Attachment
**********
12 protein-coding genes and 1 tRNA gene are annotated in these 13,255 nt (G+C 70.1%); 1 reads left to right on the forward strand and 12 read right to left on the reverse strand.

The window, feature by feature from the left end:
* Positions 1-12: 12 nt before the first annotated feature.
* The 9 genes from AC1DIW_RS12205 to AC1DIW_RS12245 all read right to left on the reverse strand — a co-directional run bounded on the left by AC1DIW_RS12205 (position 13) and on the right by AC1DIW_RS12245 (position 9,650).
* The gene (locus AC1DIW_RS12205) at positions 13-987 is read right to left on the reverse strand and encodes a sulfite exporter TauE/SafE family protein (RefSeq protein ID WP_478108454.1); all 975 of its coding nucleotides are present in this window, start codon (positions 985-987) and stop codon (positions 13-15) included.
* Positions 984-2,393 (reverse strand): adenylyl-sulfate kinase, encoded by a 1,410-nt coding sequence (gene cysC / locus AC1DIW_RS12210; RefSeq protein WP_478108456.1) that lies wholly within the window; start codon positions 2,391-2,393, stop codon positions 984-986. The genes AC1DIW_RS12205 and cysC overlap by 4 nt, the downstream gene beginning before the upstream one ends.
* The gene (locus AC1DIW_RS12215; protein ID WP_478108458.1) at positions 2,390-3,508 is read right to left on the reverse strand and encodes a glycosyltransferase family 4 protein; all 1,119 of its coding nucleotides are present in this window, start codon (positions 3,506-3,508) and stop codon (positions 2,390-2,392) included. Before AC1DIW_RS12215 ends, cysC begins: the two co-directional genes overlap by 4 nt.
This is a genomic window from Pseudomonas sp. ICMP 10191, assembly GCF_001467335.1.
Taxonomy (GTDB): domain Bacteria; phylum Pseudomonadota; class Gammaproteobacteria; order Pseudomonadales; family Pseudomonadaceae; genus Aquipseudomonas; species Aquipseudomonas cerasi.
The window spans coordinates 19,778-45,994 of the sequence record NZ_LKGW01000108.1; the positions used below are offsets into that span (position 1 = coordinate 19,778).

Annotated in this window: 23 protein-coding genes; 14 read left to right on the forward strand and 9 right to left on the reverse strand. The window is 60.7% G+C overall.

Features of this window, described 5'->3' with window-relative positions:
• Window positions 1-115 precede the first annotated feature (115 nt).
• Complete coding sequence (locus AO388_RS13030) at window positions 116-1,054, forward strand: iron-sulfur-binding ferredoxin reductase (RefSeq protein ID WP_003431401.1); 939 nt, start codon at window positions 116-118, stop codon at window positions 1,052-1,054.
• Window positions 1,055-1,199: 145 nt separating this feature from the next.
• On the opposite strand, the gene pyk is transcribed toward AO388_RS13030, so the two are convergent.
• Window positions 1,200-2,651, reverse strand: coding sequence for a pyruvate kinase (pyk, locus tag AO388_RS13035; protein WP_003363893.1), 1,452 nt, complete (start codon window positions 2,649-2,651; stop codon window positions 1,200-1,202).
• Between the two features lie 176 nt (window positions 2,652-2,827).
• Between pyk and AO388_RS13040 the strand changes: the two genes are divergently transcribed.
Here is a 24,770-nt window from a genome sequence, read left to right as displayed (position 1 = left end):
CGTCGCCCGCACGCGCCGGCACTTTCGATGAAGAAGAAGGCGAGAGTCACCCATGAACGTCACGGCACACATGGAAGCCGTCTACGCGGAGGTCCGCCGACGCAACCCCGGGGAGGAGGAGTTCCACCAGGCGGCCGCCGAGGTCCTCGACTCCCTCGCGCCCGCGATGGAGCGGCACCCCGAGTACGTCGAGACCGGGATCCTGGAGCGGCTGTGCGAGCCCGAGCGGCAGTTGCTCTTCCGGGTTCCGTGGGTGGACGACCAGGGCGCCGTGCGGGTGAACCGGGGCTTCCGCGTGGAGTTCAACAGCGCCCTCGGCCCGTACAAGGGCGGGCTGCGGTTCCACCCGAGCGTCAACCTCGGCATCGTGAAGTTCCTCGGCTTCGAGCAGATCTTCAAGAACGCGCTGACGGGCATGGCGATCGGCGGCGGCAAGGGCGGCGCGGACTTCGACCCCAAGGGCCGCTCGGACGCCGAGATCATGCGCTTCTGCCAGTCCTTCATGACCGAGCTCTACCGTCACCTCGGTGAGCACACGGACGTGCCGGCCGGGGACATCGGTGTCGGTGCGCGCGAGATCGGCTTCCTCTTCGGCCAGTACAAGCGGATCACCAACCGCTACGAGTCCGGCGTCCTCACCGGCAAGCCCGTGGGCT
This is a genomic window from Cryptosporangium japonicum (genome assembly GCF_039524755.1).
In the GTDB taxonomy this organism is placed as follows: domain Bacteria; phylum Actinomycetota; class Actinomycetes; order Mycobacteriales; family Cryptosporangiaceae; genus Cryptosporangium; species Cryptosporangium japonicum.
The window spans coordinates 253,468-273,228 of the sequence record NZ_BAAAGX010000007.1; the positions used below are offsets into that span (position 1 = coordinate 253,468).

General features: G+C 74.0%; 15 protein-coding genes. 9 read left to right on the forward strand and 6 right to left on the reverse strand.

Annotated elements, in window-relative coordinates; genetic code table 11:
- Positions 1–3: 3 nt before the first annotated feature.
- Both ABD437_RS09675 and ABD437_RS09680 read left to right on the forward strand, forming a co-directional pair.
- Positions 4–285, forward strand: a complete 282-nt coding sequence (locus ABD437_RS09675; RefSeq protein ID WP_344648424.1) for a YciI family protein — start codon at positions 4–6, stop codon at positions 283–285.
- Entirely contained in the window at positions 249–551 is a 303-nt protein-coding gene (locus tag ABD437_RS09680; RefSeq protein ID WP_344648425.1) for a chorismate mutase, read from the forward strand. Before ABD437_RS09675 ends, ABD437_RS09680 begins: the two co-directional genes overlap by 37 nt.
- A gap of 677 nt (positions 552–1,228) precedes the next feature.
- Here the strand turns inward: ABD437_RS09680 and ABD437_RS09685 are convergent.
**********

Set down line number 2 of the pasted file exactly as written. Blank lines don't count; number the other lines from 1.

The window, feature by feature from the left end: